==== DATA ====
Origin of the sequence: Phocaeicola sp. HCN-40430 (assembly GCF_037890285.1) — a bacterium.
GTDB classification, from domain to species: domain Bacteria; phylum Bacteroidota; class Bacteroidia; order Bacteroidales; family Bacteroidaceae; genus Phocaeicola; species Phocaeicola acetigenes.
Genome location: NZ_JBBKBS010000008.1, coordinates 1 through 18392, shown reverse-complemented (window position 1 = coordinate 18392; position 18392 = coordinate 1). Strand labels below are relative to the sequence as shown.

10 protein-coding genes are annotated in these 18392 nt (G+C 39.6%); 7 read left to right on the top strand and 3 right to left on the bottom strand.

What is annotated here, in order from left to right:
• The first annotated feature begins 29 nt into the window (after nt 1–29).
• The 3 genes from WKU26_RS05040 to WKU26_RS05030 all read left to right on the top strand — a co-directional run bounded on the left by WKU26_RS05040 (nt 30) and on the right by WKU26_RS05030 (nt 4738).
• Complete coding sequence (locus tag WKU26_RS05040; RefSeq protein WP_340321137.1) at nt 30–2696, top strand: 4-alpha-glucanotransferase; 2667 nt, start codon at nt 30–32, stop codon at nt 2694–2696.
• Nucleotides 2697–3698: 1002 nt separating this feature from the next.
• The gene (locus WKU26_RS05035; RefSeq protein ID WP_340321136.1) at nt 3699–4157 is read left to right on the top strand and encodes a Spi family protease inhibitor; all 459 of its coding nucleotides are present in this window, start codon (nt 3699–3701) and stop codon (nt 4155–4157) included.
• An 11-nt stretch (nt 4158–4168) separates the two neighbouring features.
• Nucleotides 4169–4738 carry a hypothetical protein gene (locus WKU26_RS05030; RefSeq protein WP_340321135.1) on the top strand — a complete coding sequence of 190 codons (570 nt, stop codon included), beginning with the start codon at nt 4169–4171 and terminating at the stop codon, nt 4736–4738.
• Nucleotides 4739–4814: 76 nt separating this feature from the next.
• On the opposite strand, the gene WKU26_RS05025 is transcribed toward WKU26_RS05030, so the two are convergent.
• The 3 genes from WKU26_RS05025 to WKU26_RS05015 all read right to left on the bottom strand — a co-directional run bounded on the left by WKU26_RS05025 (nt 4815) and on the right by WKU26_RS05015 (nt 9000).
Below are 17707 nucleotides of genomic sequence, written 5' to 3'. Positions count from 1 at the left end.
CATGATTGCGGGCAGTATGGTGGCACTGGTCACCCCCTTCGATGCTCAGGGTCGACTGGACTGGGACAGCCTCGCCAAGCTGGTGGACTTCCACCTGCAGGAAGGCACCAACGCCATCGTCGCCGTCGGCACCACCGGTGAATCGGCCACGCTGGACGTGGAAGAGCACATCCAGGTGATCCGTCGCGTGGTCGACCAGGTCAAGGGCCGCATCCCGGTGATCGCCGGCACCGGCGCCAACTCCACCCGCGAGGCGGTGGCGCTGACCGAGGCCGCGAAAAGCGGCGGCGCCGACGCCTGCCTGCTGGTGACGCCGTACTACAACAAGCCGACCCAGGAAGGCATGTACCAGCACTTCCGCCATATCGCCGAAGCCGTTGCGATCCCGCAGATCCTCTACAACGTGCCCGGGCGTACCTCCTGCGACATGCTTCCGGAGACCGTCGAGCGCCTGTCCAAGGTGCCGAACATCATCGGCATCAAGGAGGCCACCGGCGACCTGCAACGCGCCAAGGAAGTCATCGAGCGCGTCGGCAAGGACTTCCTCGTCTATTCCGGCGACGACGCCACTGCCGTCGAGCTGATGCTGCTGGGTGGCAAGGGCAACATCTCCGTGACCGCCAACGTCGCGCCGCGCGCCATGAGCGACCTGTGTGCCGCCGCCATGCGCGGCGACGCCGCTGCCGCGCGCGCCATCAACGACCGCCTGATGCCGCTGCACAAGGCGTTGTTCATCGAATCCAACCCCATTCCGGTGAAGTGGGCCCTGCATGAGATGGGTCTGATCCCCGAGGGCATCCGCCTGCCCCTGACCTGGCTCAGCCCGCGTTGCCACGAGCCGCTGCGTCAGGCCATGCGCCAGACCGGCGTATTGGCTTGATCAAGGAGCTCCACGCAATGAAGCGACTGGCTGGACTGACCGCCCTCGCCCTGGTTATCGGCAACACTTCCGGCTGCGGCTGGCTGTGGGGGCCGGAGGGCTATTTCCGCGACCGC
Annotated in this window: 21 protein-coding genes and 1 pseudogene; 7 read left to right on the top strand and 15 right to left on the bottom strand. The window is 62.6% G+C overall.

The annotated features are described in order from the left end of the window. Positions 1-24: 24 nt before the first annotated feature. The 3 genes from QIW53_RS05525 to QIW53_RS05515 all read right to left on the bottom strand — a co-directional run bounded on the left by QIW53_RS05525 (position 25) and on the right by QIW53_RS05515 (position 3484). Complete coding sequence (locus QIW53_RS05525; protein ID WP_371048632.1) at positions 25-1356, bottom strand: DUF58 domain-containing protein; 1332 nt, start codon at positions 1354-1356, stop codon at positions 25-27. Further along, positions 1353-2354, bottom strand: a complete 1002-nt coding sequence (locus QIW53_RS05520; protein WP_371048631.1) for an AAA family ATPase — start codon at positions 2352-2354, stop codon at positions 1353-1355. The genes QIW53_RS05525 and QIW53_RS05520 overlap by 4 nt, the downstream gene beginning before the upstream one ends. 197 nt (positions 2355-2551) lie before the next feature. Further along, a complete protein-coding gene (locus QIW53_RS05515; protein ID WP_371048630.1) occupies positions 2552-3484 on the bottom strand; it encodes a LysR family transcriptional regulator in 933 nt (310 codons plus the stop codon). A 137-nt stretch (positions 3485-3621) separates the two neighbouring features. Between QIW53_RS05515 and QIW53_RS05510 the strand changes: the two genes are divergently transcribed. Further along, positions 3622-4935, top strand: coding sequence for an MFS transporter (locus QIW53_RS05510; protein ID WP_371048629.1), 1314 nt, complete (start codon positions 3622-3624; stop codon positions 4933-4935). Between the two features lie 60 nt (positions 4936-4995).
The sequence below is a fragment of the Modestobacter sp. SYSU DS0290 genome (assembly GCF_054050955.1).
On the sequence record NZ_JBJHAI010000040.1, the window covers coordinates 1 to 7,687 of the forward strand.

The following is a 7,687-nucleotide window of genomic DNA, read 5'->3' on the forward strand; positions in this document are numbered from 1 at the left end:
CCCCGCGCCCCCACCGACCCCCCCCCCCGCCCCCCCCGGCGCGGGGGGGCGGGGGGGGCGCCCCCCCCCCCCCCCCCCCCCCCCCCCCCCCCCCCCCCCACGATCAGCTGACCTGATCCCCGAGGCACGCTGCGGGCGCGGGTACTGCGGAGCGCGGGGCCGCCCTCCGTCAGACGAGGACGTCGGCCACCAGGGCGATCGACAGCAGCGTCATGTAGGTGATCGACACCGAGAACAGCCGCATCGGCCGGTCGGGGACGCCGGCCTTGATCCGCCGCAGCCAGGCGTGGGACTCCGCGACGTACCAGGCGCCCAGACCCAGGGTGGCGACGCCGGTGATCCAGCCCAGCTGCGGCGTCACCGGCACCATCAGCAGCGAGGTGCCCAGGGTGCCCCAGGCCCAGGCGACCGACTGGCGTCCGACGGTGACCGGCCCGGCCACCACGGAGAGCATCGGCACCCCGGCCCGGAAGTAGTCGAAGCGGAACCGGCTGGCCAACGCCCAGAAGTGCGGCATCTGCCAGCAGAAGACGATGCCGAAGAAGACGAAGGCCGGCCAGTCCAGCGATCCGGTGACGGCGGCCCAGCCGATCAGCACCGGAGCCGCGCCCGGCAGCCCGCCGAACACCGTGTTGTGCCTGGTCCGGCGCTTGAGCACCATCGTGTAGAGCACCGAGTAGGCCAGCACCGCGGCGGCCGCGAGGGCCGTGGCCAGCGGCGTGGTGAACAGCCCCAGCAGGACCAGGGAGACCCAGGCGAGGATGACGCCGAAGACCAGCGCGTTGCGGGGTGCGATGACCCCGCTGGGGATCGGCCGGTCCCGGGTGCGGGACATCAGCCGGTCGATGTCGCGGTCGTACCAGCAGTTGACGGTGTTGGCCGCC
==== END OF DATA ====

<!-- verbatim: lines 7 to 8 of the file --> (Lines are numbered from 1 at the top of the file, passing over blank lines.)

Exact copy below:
• The 3 genes from WKU26_RS05040 to WKU26_RS05030 all read left to right on the top strand — a co-directional run bounded on the left by WKU26_RS05040 (nt 30) and on the right by WKU26_RS05030 (nt 4738).
• Complete coding sequence (locus tag WKU26_RS05040; RefSeq protein WP_340321137.1) at nt 30–2696, top strand: 4-alpha-glucanotransferase; 2667 nt, start codon at nt 30–32, stop codon at nt 2694–2696.